Peace process

On this day: the Camp David Accords

By Jennifer Lipman, September 17, 2010

Three decades after Israel’s independence and 22 years after the Suez Crisis Egypt became the first Arab country to recognise its right to exist.

After 12 days of secret and intensive negotiations overseen by US president Jimmy Carter at the Maryland estate, an agreement was reached between Menachem Begin and Anwar Sadat giving Egypt control of the Sinai Peninsula.

The events of September 1978 ultimately became the Egypt-Israel peace treaty, signed in March 1979. Mr Begin and Mr Sadat later shared the Nobel Peace Prize and by 1982 Israel had completely left the Sinai area.

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US adviser: Israeli-Palestinian talks are a charade

By Marcus Dysch, September 17, 2010

A senior military strategist and former US government adviser has launched a blistering attack on the current Israeli-Palestinian peace talks, deriding the process as a "charade".

Edward Luttwak, a senior associate at the Centre for Strategic and International Studies, in Washington DC, said the "interference of frivolous people" would not bring about peace in the Middle East.

The process was, he said, "a perverse, deeply perverted mechanism that masquerades in humanitarian clothes".

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Hamas marks peace talks with terror film

By Jennifer Lipman, September 16, 2010

Hamas has made a film showing the imagined destruction of Israel.

The terrorist organisation chose the launch of the second stage of the revived peace talks between Israel and the Palestinians to release the video.

"Apocalypse Tomorrow", created by Hamas operatives, has had more than 45,000 views. It depicts Israeli sites such as the Supreme Court falling to missile attacks and the streets of Tel Aviv laid to waste.

A Palestinian says: “Inshallah, the Jihad will take back the homeland", while students tell a teacher they want to join the fight for “liberation”.

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Analysis: Peace talks? More like high-risk pregnancy

By Anshel Pfeffer, September 16, 2010

Do not buy into the hype being created by the Americans about the first round of direct talks between Israel and the Palestinian Authority.

Secretary of State Hillary Clinton announced on Wednesday that the sides have begun discussing the "core issues", but even if that is technically true, talking about the issues is a long way from any agreement.

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Rockets hit southern Israel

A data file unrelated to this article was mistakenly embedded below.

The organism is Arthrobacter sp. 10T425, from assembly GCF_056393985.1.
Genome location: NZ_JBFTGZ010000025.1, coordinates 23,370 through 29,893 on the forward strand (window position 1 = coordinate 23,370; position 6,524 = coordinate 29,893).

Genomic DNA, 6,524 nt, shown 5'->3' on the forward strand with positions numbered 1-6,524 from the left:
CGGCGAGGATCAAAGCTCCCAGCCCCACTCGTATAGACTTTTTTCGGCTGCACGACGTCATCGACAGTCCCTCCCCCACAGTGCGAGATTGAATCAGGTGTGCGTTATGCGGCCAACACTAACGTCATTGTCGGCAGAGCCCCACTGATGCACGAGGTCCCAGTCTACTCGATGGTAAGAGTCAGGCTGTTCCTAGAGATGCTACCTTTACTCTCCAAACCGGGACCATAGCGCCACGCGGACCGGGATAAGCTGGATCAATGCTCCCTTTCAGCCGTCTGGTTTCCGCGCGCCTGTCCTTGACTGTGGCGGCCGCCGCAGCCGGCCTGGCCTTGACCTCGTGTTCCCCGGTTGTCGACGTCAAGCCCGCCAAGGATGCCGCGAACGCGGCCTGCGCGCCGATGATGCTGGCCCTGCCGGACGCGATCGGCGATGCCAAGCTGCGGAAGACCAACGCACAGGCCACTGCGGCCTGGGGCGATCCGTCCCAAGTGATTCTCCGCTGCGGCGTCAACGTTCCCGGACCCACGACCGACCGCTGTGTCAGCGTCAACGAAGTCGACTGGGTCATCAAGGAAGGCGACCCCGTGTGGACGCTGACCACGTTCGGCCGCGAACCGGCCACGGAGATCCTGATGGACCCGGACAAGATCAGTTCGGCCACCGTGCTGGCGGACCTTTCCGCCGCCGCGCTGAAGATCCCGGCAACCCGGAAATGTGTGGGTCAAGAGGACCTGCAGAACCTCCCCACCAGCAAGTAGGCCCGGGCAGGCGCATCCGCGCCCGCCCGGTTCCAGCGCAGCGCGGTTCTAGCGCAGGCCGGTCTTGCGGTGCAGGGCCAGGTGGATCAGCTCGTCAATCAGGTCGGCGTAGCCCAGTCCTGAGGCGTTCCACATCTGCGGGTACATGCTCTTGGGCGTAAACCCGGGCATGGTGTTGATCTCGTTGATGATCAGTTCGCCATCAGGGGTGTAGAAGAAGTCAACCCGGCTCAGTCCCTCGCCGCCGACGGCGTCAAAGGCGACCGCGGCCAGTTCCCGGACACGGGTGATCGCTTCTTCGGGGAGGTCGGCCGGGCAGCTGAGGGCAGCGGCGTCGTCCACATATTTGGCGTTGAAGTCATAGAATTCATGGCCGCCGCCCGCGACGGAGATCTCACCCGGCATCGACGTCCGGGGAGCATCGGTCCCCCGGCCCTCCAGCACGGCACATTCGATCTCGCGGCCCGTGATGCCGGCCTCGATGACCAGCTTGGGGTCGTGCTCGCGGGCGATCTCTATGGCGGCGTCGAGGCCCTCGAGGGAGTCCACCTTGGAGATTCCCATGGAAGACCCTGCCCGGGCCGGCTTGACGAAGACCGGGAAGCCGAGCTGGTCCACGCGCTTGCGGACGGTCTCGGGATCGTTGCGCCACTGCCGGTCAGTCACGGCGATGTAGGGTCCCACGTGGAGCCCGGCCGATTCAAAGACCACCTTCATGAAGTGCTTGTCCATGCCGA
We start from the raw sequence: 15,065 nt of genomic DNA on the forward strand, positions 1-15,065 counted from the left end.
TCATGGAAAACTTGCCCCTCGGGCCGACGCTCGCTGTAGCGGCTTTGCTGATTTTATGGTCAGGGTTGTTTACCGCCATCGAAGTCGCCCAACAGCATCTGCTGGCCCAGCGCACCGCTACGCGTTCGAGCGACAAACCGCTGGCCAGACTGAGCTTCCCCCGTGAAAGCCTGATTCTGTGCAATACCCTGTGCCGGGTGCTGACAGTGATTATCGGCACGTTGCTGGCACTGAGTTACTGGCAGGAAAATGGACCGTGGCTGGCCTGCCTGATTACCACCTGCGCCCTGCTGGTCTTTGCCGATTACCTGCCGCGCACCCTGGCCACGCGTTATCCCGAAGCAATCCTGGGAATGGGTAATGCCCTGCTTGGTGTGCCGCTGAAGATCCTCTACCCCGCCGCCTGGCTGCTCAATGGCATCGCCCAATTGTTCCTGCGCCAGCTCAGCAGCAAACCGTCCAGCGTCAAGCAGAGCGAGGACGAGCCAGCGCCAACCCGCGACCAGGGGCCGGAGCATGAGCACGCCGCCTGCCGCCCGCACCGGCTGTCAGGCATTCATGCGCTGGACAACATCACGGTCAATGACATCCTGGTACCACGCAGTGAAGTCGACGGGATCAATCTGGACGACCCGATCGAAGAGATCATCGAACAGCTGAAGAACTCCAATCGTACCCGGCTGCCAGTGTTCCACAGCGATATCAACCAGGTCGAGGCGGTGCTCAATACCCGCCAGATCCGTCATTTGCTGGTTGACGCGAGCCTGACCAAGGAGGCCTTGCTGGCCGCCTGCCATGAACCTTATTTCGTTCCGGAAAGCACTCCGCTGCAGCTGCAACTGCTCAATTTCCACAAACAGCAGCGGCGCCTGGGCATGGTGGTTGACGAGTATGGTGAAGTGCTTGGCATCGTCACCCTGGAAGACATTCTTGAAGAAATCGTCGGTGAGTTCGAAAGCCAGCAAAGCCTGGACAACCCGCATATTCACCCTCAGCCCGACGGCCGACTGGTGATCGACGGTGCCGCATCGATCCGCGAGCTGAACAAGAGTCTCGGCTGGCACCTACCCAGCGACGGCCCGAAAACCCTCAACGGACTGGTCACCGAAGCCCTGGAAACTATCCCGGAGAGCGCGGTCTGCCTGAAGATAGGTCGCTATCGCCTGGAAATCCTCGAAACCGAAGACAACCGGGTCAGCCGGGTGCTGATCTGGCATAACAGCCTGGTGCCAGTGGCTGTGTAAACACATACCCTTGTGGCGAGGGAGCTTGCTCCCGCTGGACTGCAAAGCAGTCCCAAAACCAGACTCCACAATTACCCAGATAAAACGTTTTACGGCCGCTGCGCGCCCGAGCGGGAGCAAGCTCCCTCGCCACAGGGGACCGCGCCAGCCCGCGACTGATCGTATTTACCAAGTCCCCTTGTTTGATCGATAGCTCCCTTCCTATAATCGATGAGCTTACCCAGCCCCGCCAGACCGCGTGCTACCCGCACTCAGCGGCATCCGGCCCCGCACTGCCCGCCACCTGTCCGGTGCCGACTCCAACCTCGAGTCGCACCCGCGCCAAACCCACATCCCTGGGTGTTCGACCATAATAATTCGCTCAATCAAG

By Jennifer Lipman, September 15, 2010

A Palestinian is believed to have been killed in an IDF airstrike undertaken in retaliation for terrorists in Gaza stepping up attacks on Israel.

As Benajmin Netanyahu and Mahmoud Abbas met for peace talks in Jerusalem, at least nine mortar shells and two rockets were sent into southern Israel, the highest daily total in six months.

One Kassam rocket exploded near the city of Ashkelon in an industrial area.

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Clinton: Netanyahu and Abbas 'serious' about talks

By Jennifer Lipman, September 15, 2010

Hillary Clinton has praised the Israeli and Palestinian leaders for taking the peace negotiations seriously.

As a second day of direct Middle East peace talks commenced, this time in Jerusalem, the US Secretary of State said Benajmin Netanyahu and Mahmoud Abbas were "getting down to business".

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Mitchell urges 'responsibility' as peace talks close

By Jennifer Lipman, September 14, 2010

Peace negotiations between Israel and the Palestinians in Sharm el-Sheikh have ended without agreement on the future construction of Jewish settlements.

However US envoy George Mitchell, who attended today’s talks, said that “the parties have begun a serious discussion on core issues" and that the framework of a deal within a year was still possible.

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Borders deal could eliminate settlement question

By Jennifer Lipman, September 14, 2010

Hillary Clinton has said that “there are lots of ways” for peace talks to proceed between Israel and the Palestinians despite concerns that the upcoming expiry of the West Bank construction freeze will derail the negotiations.

The partial ban on building of Jewish settlements is scheduled to end on September 26, and Palestinian leader Mahmoud Abbas had warned that he might walk out of talks if it is not extended.

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Analysis: Bibi changed. He really does want a deal

By Anshel Pfeffer, September 7, 2010

On the surface nothing significant has changed. Prime Minister Binyamin Netanyahu, in Washington, stuck to his proven tactic of giving nothing away until he absolutely has to.

President Mahmoud Abbas brought up all the old Palestinian demands, including the right of return. The gulf between the two sides seems as wide as ever. Meanwhile, building in the settlements is set to resume in only two weeks and blow up talks that have barely resumed.

But something has changed.

Israelis who returned from the Washington summit have shed their outer layer of cynicism.

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Shimon Peres: peace in Middle East 'tangible'

By Jennifer Lipman, September 6, 2010

Shimon Peres has expressed his hope that the New Year will lead to the signing of a historic peace treaty and bring “tranquility, prosperity and security” to the Middle East.

In a Rosh Hashanah message the Israeli president referred to the Washington-sponsored peace talks and said that this year hopes for peace in the region appear “tangible”

Addressing global Jewry, Mr Peres said that more young Jewish people should visit Israel.

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